Friday, May 15, 2009

Best and brightest (that's us!) kept dirt poor

A piece this week in The Age newspaper has revealed that this year's budget has done little to alleviate the financial woes of PhD students:


  1. Hello Appendices,
    Thanks for sharing the news. Low rates of remuneration are too much an accepted part of our research culture. We'd like to change that. Please visit us at to get involved. We're open for business in June.
    Best regards,
    Rebecca Smith.

  2. Hi Rebecca - we discussed this over cake last week, and (not surprisingly) we do all think that increasing PhD scholarship remuneration is really important. That said, it's hard to imagine having the energy to campaign on that topic when we're actually doing a PhD as well. A tragic catch-22!

    I personally think of my PhD as my years of charity work. I took a pay cut of almost $50K to do my project. On the other hand, in many ways a PhD is very rewarding job. But I'm looking forward to having a normal income again!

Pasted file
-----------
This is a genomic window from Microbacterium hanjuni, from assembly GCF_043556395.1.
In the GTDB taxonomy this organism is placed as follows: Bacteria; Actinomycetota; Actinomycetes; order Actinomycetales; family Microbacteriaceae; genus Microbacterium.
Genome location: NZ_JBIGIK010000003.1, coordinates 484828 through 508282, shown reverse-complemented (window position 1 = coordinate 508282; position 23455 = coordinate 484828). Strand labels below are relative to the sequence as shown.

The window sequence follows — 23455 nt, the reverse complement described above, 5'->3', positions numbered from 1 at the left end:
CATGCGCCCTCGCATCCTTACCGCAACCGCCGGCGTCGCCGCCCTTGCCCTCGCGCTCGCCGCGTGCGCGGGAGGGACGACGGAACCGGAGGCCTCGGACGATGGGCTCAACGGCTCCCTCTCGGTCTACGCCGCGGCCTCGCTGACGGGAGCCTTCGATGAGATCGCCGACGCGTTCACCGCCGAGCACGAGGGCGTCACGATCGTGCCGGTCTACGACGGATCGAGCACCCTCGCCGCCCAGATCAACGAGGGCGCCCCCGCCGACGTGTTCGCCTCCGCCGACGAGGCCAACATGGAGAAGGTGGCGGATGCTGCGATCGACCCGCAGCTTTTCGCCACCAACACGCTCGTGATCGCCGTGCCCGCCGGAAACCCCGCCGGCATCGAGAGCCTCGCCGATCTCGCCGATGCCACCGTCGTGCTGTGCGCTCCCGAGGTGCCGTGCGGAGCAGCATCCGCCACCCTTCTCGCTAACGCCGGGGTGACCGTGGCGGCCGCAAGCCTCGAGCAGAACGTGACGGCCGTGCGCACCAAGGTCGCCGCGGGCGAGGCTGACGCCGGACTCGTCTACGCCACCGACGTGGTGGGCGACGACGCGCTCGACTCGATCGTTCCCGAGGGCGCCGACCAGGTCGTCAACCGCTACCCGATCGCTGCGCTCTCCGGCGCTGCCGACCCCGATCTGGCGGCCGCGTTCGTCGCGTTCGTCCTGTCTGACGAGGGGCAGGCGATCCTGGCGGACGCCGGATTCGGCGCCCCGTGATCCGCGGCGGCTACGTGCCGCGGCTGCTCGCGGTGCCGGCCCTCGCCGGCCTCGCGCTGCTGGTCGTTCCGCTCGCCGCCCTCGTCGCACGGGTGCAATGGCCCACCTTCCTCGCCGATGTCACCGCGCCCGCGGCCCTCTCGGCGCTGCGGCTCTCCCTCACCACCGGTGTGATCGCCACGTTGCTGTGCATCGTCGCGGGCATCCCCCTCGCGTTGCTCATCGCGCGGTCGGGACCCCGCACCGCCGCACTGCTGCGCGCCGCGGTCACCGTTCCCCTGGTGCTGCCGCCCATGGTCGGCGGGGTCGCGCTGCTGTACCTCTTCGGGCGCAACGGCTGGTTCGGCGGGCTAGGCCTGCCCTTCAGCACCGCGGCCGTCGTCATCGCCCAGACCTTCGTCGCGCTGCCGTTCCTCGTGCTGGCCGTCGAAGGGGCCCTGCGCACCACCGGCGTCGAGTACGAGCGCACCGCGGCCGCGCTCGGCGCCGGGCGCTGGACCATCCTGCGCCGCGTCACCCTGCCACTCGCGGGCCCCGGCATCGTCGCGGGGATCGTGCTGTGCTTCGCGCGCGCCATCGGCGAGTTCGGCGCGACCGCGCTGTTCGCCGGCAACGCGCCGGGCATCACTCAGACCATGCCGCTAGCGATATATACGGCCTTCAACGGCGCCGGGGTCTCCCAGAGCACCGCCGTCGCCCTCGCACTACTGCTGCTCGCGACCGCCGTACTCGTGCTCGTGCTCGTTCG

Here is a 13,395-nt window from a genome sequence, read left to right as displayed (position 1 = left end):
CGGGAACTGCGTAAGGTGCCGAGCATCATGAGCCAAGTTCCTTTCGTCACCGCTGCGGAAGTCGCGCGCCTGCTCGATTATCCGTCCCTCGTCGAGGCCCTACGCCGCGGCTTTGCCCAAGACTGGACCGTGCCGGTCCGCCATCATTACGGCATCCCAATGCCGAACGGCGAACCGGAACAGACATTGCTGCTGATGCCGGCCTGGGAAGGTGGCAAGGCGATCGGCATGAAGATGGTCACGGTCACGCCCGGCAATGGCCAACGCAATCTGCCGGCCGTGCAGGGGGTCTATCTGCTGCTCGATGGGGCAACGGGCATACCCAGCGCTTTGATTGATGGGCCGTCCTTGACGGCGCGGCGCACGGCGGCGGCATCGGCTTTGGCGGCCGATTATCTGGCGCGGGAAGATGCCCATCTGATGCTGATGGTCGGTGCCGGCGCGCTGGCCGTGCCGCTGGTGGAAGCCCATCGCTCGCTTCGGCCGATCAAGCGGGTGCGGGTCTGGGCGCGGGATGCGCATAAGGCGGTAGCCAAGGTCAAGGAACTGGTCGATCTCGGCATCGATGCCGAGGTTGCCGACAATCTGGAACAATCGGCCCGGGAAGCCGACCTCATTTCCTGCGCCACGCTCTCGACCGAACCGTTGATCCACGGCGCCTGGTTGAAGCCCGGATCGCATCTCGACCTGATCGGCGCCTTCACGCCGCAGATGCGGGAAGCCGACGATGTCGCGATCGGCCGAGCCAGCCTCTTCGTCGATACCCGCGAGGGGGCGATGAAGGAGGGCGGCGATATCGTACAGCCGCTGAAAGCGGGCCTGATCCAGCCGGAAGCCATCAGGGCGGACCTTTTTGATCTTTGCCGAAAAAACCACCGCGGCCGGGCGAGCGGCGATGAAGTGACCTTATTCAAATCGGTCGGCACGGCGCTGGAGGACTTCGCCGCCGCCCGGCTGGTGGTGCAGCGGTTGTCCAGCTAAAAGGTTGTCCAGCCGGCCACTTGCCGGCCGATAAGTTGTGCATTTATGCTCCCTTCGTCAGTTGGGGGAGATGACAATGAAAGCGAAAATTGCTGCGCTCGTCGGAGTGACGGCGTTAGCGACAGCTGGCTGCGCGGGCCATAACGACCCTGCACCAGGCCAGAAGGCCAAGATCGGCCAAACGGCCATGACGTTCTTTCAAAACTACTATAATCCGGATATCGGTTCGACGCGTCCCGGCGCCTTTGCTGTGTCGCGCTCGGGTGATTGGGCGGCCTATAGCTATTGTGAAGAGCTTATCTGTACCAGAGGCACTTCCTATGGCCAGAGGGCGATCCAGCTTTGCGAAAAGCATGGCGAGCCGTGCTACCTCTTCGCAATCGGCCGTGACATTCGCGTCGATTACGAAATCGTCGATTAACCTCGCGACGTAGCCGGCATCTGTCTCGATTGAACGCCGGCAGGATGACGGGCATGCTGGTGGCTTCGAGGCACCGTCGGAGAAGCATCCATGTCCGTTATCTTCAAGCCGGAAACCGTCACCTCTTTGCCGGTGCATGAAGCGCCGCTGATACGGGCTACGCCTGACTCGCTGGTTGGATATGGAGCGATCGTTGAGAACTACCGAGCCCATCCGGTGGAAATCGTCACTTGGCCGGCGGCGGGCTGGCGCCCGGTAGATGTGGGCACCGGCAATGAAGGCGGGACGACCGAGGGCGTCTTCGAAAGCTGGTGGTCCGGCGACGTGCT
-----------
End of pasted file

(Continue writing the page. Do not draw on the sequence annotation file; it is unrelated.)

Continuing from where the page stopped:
Camilla, Jo and I are delighted that you have read The Appendix. Thanks for writing your article. We're passionate about science communication, so if we can help you, let us know.

  3. Hi Kao, Camilla, Jo and all you Vet school PhDs,

    You've got an interesting perspective, but a helpful one, I think. To look at a PhD as a community service adds a bit of dignity to a PhD's situation, and reminds us that we're all making a valuable contribution to the well-being of our community, even if our financial reward doesn't reflect that.

    And yes, it is a catch-22 to attempt improving remuneration for PhDs while trying to finish one. However, there's a postgrad group from Deakin Uni in Melbourne trying to do just that.

    After reading the article they were inspired to start a research group looking into different models of funding for PhD students which they'll report to their Vice-Chancellor. I think it's a great initiative. If Appendix is interested, I can put you in contact with them.

    Finally, congratulations on a great website, it's a wonderful way to keep in touch, hugely entertaining and a good way for you scientists to be science communicators at the same time. Thanks heaps for your interest in Science Hub and your offers of help - I'll definitely be in touch.

    Best wishes, may your experiments work the first time ...